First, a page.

Welcome to “Research Recap,” our series highlighting recent reports, studies and other findings in sustainable transportation policy and practice, in case you missed it.
Mini Cars in Japan
More than half of Japan’s households own a mini car (kei car), indicates new figures from the Japan Mini Vehicle Association. The annual survey that dates back to 1986 recorded a record high this year with mini car ownership in 50.6 percent of households. Rural areas claimed both the highest and lowest household mini car ownership rates. The study cites this as evidence suggesting the versatility of mini cars as vehicles not exclusive to city driving. The surveyed area with the absolute highest proportion of mini cars was Tottori Prefecture, where at least one mini car is found in 98 out of 100 households.
U.S. Biofuel Potential
U.S. biomass feedstocks provide the potential for biofuels to displace 30 percent or more of the country’s petroleum consumption, reports the U.S. Department of Energy (DOE) in a new study, “2011 U.S. Billion-Ton Update: Biomass Supply for a Bioenergy and Bioproducts Industry.” The report assesses the U.S.’s ability to produce energy-related biomass feedstocks, provides a county-by-county inventory of potential feedstocks, and outlines price and quantity listings for individual feedstocks. The report serves as an update on a study with similar findings released by the DOE in 2005.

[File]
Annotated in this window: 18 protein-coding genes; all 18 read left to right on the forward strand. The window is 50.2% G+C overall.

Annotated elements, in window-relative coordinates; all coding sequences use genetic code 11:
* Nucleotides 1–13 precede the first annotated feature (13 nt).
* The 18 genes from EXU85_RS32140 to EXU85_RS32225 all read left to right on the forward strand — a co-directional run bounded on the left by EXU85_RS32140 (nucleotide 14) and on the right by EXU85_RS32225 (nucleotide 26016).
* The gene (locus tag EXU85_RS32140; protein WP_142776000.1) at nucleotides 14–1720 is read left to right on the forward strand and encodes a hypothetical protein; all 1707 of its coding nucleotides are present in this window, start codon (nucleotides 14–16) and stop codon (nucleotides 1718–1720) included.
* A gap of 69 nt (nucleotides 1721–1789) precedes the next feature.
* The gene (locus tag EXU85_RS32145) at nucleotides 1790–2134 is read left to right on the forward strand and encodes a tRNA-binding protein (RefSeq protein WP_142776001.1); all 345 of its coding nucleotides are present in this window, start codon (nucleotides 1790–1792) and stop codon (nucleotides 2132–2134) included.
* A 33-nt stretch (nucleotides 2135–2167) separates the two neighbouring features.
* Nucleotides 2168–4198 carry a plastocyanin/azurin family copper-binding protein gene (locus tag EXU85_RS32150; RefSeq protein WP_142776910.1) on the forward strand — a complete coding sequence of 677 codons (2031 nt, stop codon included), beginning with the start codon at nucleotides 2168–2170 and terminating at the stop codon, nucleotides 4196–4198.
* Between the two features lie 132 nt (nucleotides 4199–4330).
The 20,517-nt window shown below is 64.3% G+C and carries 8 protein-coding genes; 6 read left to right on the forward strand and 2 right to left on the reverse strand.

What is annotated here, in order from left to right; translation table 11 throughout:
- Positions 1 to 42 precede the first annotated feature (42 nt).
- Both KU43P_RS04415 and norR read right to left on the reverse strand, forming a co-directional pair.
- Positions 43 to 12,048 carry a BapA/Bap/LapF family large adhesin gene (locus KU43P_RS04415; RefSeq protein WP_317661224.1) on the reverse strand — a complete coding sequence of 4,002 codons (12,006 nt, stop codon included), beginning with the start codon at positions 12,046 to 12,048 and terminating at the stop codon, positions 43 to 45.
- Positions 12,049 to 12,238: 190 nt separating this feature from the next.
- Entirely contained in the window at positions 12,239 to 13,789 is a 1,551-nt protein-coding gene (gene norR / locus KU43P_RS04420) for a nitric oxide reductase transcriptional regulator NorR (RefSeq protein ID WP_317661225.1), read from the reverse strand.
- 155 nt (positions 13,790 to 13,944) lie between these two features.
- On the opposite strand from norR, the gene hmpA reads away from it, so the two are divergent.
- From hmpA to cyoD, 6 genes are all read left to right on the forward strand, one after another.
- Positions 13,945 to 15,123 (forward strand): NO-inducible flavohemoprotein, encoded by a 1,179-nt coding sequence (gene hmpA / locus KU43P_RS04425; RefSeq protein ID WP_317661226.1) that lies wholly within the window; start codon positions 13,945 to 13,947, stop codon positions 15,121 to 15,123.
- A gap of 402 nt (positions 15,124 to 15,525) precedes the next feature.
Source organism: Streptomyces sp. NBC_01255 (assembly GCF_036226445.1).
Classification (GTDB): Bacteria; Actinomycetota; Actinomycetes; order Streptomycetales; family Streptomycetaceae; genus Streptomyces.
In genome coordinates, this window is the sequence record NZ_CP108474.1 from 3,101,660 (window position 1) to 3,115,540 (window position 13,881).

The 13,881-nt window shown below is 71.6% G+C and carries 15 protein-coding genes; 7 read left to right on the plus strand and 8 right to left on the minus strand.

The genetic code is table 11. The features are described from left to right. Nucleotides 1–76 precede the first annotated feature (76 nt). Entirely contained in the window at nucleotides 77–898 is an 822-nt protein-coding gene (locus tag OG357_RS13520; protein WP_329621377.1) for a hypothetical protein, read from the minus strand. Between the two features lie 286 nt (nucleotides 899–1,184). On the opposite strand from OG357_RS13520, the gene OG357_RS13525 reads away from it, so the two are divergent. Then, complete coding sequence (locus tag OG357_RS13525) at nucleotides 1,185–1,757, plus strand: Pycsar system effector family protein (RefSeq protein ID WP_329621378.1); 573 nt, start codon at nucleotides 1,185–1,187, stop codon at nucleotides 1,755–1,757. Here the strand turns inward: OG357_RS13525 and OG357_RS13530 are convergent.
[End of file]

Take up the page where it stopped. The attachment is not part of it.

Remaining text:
Biofuel Development Funding
Joint funding from the U.S. Departments of Energy and Agriculture totaling $12 million in grants was awarded to 10 research projects targeting the development of biofuel and bioenergy crops. The research involves improving the breeding-efficiency, environmental resilience, quality, and yield quantity of various grasses and trees, including switchgrass, poplar, Miscanthus and Brachypodium. Biofuel farming is praised as an especially valuable venture for farmers, as it can typically be conducted on farmland unfit for foodstuff cultivation. This year’s program marks the sixth year of the two departments’ joint funding project.
Bangalore’s Mass Transport
Bangalore, India is in need of a mass rapid transport system (MRTS) and improved infrastructure, according to a study by the Associated Chambers of Commerce and Industry of India. The study asserts that both bus and train services within the city are over-crowded and that extreme traffic congestion is posing a growth bottleneck risk for the city. The Chambers suggest the solution of a mass transport system and speeding up the city’s planned metro rail project. Bangalore is projected to grow from its present population of 8 million to more than 10 million by 2030. With such an influx of residents, it is important to mitigate the already problematic traffic conditions and bolster city facilities. Regarding a potential mass transport system, the Chamber’s Secretary General D. S. Rawat said, “Traffic decongestion by encouraging commuters to shun their vehicles and use public transport is the primary aim of MRTS.”